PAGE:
Colombia president-elect makes crucial visit to U.S.
BOGOTA, Colombia (AP) -- During a crucial trip to the United States that
began Sunday, Colombia's President-elect Alvaro Uribe is expected to find
support for his plans to fight drugs and a decades-old guerrilla war.
But with a scandal here over the possible misuse of U.S. drug-fighting
Harvard-educated former state governor will have to overcome concerns to secure
more money from Washington.
Elected in a landslide on a law-and-order platform, 49-year-old Uribe will
Washington for additional funds to stop shipments of cocaine and heroine from
flooding across Colombia's borders.
The drug trade fuels a 38-year civil conflict pitting leftist rebels against
fighters and government troops which kills thousands of people every year.
On Saturday, police said the leftist Revolutionary Armed Forces of Colombia,
FARC, killed five police officers and blew up a private helicopter in Cundinamarca
The policemen were ambushed by the rebels while trying to deliver money
aircraft to a nearby bank, said Gen. Jorge Enrique Linares of the National Police.
The United States has provided $1.7 billion in mostly military aid over
the past two
years to help Colombia curb the narcotics industry.
Earlier this month, the Colombian government launched an investigation
police officers -- including high-ranking counter-drug officers -- stemming from
the disappearance of more than $2 million in U.S. funds slated for the drug war.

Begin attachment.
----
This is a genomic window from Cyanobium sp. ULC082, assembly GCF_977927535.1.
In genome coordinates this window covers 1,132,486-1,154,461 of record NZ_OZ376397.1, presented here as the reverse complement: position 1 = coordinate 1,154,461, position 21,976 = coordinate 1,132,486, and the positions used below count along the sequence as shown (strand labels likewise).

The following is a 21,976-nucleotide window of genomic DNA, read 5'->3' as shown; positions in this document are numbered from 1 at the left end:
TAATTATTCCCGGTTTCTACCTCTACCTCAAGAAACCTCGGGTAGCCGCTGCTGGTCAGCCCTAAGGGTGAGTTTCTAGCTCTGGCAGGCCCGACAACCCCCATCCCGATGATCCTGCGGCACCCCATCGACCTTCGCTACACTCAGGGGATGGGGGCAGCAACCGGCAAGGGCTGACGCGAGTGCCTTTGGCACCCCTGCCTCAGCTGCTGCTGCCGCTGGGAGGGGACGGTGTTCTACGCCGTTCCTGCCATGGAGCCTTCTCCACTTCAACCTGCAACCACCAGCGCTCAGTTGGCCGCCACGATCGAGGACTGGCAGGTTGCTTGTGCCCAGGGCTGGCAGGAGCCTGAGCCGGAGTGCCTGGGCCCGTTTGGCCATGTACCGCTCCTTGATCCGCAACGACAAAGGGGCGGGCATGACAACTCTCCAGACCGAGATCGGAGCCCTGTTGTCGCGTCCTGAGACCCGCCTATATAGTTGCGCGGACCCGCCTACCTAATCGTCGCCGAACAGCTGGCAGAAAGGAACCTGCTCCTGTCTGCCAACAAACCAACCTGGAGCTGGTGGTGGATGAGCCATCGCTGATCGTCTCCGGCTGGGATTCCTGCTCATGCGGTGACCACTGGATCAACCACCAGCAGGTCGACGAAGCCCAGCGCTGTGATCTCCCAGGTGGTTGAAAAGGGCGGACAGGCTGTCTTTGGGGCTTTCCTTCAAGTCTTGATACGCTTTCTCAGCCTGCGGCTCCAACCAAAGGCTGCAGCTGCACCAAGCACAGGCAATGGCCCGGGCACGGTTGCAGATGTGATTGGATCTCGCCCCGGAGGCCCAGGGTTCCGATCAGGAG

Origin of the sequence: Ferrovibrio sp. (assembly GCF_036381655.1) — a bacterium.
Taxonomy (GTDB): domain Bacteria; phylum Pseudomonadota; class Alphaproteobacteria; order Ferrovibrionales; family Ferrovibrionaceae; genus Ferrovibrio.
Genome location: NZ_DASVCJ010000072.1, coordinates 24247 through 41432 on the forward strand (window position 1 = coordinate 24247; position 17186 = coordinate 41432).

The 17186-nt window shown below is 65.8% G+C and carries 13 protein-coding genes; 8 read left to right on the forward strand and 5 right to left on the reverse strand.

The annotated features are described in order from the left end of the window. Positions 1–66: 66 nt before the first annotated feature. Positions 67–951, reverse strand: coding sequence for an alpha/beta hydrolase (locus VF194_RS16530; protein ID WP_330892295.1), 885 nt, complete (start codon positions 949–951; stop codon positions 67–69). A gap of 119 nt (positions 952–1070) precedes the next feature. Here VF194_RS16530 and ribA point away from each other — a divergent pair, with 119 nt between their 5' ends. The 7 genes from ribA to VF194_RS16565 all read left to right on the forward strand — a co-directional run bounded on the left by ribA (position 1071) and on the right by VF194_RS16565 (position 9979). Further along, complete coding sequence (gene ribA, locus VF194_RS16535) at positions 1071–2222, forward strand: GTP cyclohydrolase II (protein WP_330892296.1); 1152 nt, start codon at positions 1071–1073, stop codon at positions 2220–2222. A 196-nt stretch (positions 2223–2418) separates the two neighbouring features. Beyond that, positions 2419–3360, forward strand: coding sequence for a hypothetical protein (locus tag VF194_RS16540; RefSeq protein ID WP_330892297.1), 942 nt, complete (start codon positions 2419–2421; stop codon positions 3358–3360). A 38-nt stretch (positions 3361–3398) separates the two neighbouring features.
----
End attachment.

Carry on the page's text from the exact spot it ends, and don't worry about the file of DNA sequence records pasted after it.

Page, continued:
Although the U.S. Embassy has downplayed the scandal, it may prompt
Washington officials to demand that Uribe clamp down on institutions receiving
U.S. dollars, said Michael Shifter, an analyst at the Inter-American Dialogue in
"I do think it kind of reinforces a sense that has been in Washington for
-- that this whole program is perhaps not going as well as some would have
hoped," Shifter said.
The growing scandal has reportedly led to tense relations between drug-fighting
forces and the U.S. Embassy. However, a U.S. embassy official who spoke on
condition of anonymity said recently that officials remain confident in the police.
During the five-day trip, Uribe is scheduled to meet separately with Defense
Secretary Donald Rumsfeld; Secretary of State Colin Powell; Sen. Joseph R. Biden
Jr., D-Del., chairman of the Senate Foreign Relations Committee; and Condoleezza
Rice, President Bush's national security adviser.
Uribe's visit comes as Washington considers lifting restrictions on the
aid to allow the Colombian government to use it to battle armed groups.
The Bush administration is also asking Congress for $133 million to train
soldiers to protect a lucrative oil pipeline -- plus $439 million in longer-term aid.
In addition to outline his plans for the war against drugs and insurgents,
also explain how he plans to stimulate the country's dismal economy, said Martha
Lucia Ramirez, Uribe's newly appointed defense minister.
"It's indispensable to share (those plans) with the United States, which
is a friend of
Colombia and our partner," said Ramirez.
Uribe's success in securing more aid will also depend on whether he can
lawmakers that his government wi ll battle the right-wing paramilitary army -- a key
condition on previous U.S. aid.
During the presidential campaign, Uribe fought off charges that he is linked
outlaw army, known as the United Self-Defense Forces of Colombia, or AUC.
Although he has said he'll fight the AUC with the same rigor that he plans
battling the rebels, one of the first things he plans to do upon taking office August 7
is begin recruiting 1 million civilians to monitor rebel activity. Human rights groups
fear it could strengthen the paramilitary army.
Before his talks in Washington, Uribe is scheduled to meet with U.N.
Secretary-General Kofi Annan in New York to ask the United Nations to contact
rebel leaders and probe their willingness to restart peace talks.
Uribe has said he is ready to talk with insurgents if they first declare
and an end to hostilities -- goals that eluded President Andres Pastrana during more
than three years of talks with the rebels.
Copyright 2002 The Associated Press.